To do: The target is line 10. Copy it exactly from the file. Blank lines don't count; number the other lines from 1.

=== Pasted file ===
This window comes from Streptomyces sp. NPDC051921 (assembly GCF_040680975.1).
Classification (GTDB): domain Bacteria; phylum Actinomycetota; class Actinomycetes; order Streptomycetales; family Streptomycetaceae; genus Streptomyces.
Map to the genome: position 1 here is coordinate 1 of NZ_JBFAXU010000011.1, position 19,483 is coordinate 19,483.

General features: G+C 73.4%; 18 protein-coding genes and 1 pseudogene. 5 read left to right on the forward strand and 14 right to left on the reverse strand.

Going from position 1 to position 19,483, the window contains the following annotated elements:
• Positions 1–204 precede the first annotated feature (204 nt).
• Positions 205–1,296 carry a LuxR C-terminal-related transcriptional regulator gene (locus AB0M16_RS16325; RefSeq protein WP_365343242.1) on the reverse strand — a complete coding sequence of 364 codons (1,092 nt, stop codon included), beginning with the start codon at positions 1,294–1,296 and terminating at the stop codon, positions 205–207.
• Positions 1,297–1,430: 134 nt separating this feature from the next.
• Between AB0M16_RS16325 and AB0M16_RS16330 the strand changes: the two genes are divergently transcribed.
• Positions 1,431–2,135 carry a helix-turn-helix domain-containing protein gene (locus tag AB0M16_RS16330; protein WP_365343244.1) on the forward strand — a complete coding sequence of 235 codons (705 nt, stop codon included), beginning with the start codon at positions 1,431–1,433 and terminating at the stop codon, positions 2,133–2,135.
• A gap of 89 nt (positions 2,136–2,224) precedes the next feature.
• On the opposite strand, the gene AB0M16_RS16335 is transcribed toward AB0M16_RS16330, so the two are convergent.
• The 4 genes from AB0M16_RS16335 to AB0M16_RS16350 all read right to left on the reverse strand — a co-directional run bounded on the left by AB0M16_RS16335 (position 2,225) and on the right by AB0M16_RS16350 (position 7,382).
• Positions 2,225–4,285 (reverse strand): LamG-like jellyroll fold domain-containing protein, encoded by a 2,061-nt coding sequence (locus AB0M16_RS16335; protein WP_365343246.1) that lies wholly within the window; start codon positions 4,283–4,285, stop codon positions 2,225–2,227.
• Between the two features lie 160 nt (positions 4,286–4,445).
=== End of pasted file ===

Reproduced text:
• Positions 1,431–2,135 carry a helix-turn-helix domain-containing protein gene (locus tag AB0M16_RS16330; protein WP_365343244.1) on the forward strand — a complete coding sequence of 235 codons (705 nt, stop codon included), beginning with the start codon at positions 1,431–1,433 and terminating at the stop codon, positions 2,133–2,135.